• English: Raven’s spelling program, Logic of English, was AWESOME.  I am officially in love with a spelling curriculum!  Raven still frequently  throws on-the-floor crying tantrums over it, but in the end he will do the work and he is learning a lot.  Its even improved his reading. This is all we’ve been doing for English for a full calendar year, and we are almost done.  We will probably do some combination of Bravewriter, other lit studies, and maybe some Igniting your Writing
  • Science: Raven has continued with free reading science, but we may move on to LOF prealgebra/science combo books.
  • Math: Raven finished up the online math, some more murderous maths, and LOF decimals, but  Zaccaro scared Raven by introducing 2-variable algebra too quickly.  We ended up doing a review with Spectrum 6th Grade, which Raven is doing mostly independently.  We will move on to LOF prealgebra/science combos.  (and maybe the econ, I’m not sure)
  • History:  Almost done with Hakim, finally.  We watched several documentaries this fall – he didn’t like many of them.  Will move on to either Canadian history or world religion.
  • Programming: I bought a years access to a programming course to teach kids how to make minecraft mods.  We will probably start this when math and science combine in LOF

January 1, 2013

Year in Review: 2012

Filed under: about — by dbmamaz @ 1:14 pm

Well, 2011 was celebrated as the year without crisis.  And celebrated with good reason, as that is certainly not my norm.  This year we are back to crisis mode.

First crisis happened in February.  The boys and I were testing for our blue belts (having already earned yellow, green and purple).  I slipped while attempting (for the 4th time) to break my board, and couldn’t get up.  At first the injury seemed relatively mild – no damage to muscles or tendons.  The tests were all clear: x-ray, MRI, bone scan and CT scan.  But 10 months out, I still can’t use my knee.

Well, the months of Feb and March went by in a haze of pain.  Come spring, I decided I needed to start getting up my walking stamina so I could do some field trips when I visited my mom in the summer.  Since we had been studying the revolutionary war, we wanted to take advantage of the historical sites near her home outside of Philadelphia.

First we visited the National Constitution Center.  There were reenactors, a play about the revolution, all sorts of displays, and statues of the signers standing around a recreation of the meeting room where they signed the constitution.  Unfortunately, the play was too loud, and Raven was begging to leave the whole time.  The only thing he liked was the plaque which showed how many US troops died in each war we’ve been in.  Little statistician.

Then we visited the Philadelphia science museum.  Sure, it has nothing to do with history, but it’s a HUGE hit with my kids!  Well, until Raven stuck his hand in the elevator door.  They were really sweet with him, though, at one point giving him a plastic glove full of ice!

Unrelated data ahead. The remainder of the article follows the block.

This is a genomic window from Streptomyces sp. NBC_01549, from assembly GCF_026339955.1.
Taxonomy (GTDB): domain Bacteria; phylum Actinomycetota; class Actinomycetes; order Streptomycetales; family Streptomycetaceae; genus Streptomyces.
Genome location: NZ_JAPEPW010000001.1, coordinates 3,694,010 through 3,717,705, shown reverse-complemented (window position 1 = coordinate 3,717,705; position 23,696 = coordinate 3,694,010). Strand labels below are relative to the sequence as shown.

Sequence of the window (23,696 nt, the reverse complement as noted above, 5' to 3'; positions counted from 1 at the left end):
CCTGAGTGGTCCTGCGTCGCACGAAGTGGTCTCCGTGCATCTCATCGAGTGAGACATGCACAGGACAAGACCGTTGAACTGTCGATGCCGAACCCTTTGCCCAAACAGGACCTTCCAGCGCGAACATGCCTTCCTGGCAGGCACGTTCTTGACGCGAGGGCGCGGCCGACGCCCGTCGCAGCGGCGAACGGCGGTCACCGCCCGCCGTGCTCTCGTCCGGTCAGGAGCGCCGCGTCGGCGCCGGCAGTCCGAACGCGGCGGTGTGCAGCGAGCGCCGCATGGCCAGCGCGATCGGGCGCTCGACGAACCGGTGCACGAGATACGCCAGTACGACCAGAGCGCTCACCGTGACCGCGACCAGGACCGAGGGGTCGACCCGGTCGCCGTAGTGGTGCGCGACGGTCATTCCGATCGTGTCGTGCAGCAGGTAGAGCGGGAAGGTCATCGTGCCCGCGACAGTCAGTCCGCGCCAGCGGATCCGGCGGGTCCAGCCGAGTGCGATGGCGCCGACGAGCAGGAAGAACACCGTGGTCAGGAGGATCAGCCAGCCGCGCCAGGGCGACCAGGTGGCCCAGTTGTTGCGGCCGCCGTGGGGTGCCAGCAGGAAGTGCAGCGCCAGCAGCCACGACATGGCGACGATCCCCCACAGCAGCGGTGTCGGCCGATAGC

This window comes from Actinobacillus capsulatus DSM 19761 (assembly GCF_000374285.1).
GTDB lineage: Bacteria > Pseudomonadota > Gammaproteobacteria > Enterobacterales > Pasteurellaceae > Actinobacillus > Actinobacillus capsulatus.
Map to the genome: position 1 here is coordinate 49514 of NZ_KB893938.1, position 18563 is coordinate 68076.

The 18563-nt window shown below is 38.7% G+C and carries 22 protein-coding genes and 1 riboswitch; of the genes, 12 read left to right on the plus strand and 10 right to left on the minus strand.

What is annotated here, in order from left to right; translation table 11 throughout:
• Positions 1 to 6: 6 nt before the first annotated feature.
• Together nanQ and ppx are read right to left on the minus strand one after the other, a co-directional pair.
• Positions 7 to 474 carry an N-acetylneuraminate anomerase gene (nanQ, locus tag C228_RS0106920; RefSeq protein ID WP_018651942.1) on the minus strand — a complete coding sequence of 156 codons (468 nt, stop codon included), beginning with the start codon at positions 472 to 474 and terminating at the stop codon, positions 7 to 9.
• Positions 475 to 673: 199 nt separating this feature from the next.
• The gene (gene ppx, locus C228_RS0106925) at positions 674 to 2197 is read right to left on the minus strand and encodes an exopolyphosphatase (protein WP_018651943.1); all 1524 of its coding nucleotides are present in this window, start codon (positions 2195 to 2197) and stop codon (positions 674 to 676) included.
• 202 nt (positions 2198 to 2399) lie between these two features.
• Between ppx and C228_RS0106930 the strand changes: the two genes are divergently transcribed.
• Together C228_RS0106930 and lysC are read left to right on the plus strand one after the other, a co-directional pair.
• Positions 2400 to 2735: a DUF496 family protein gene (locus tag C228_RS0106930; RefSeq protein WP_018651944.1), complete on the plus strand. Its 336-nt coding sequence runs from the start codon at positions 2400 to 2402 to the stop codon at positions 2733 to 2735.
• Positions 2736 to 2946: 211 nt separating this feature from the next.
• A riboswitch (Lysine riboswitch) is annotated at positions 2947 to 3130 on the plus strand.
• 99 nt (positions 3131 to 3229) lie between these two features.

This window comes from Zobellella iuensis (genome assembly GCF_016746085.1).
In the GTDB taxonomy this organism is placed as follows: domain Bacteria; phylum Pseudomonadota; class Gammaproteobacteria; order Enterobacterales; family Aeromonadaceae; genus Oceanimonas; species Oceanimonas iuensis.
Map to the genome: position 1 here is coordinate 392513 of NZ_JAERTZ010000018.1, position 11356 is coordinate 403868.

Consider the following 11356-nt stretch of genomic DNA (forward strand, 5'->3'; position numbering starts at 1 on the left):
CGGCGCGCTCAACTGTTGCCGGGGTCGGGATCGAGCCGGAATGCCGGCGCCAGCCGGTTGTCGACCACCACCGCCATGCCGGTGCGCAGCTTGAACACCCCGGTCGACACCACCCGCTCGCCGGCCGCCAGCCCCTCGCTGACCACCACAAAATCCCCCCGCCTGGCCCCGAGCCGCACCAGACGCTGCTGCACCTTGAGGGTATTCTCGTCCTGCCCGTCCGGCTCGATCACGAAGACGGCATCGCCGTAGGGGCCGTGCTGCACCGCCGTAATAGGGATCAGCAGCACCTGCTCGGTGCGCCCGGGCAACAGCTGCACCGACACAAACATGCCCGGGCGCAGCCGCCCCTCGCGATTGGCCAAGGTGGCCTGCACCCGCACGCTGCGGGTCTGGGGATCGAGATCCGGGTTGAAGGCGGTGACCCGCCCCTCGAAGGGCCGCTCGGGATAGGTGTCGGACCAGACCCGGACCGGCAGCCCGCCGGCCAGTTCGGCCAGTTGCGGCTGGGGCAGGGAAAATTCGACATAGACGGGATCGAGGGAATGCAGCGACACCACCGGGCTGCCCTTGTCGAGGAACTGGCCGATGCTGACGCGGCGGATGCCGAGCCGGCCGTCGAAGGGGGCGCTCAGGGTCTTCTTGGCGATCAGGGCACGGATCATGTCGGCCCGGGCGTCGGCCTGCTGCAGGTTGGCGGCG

Finally we visited Valley Forge.  Luckily you can drive around most of it, because it was in the upper 90s that day . . . still, it was a big hit.  There were historical story tellers who gave out stamps to put on a map – they were very funny, too!

Unfortunately, I developed tendonitis, from limping around so much.  The doc sent me to more PT for pain relief, but the PT still insisted he can’t help unless the damage is fixed first.  After my doc thanked me for ‘the intellectual challenge of trying to care for your knee’ I switched to a knee surgeon for another opinion.

At this point it looks like I dislocated the knee cap, bruised the bone of the knee cap and the top of the tibia.  And, the gift that keeps giving, damaged the ‘white’ cartilage that lines the inside of the kneecap – NOT the meniscus, but the lining of the kneecap itself.  The doc says if that IS the problem, he has a 75% chance of being able to fix it.  However, while there is swelling under the kneecap, he has a 10%  chance of making me worse without fixing anything.  So I’ve been resting to try to get the swelling down, but its not working.  I started acupuncture, but if 4 sessions don’t take down the swelling, I’m back at square one – my knee does not function.  I can stand, I can limp around, but I cannot bend the knee while putting any pressure on it.

For homeschool, over the summer we focused heavily on science.  We worked through a lab kit about light, did some Lego kits about pulleys and gears, hatched butterflies and learned a bit about insects, and did a study on the human body ending with the body exhibit at the science museum.  I was pleased how well it went, as it felt like we had been a bit too light on science.  Orion also continued with math and did Scratch programming, and Raven did a typing tutor.

As summer drew to a close, I approached homeschooling with the confidence of a veteran.  Even my husband commented that I finally seem to be on top of everything.

Orion’s Junior year:

  • English: literary lessons from Lord of the Rings, a full year study – very easy for me as its all planned out!
  • History: continue w US history as before, plus some Intelligo World Religions
  • Math: review algebra with LOF and then continue with Singapore, switching to Discovering Math level 3 (since our previous series had been discontinued) – both went very well!